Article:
I am moving my basement workshop to a new location. Currently it has
50 A sub-panel that I want to remove. How to do this, namely what to
do with the wire that goes from main panel to the sub-panel? It is
burried inside walls and goes through entire house and one story.
Actually I would reuse it but in differenmt sense. I would like to use
it for ordinary 20 A wiring (lighting, receptacles) in the room that
is now workshop. I would like it to connect in main panel to 20 A
breaker and on other end in the now workshop to a box and twist it
with 20 A wire. However can I put I believe AWG 8 wire which is really
thick into ordinary plastic or metal box and twist it with AWG 12 wire?
I don't have the code reference, but I'm pretty sure that you are not
allowed to mix different wire gauges on a branch circuit, even if the
smallest is adequate for the overcurrent protection device.
replace "roosters" with "cox" to reply.
Surely; just use properly-sized wire nuts for the two conductors.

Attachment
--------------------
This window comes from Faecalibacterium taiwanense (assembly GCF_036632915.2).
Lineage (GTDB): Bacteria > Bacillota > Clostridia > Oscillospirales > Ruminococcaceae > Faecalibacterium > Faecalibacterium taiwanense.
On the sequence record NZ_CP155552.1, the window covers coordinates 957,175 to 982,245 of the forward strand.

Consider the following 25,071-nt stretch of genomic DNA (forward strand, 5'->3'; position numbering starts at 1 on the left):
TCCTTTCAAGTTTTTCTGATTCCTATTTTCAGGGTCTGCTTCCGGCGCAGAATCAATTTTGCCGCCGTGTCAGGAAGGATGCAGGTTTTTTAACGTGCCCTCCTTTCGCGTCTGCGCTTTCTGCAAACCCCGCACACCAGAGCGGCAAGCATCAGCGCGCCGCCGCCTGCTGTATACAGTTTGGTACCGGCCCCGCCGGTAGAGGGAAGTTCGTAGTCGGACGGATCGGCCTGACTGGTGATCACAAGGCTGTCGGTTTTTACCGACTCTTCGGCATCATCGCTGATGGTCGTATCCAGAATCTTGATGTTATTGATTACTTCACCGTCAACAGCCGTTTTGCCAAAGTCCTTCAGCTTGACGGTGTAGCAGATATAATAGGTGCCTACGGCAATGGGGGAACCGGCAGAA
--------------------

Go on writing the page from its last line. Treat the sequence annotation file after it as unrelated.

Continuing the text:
It may be the terminal for the breaker isn't large enough to accommodate
the larger wire directly; if so, use a pigtail.
The panel fusing is sized to protect the minimum wiring size on the
circuit and the minimum wiring size is predicated on the load; they're a
circular argument if you will. That there is a section of larger wire
that is over-sized for that minimum required is ok as long as nothing is
connected that is under the minimum. (I think another poster already
mentioned this possibility).
Suggest; just cut it back flush with something, both ends so no chance
of anything touching or reconnecting to it, and abandon it! Just like
it never existed.
However if it ever may be any use; just because it is a wire gauge
suitable for 50 amp, doesn't mean it couldn't be hooked up to say a
15 amp breaker, extended using 14AWG and used for some extra lighting
We have a couple of 'dead at both ends' wire runs like that and have
stuck a metal box on both end and marked the box covers "Dead wiring.
Was such and such .....". Inside each box each wire has a single wire
nut on it. The ground wire is connected box to box.
Not sure if this is completely compliant but appears safe to us.
If this line may have a possible future use, I would install it in a flush
box with a blank cover, tape the ends and leave it. If you really want to
totally abandon it, I would remove the other end of the cable from the
breaker box, and cut the cable outside of the box, making it impossible to
reconnect without splicing it.
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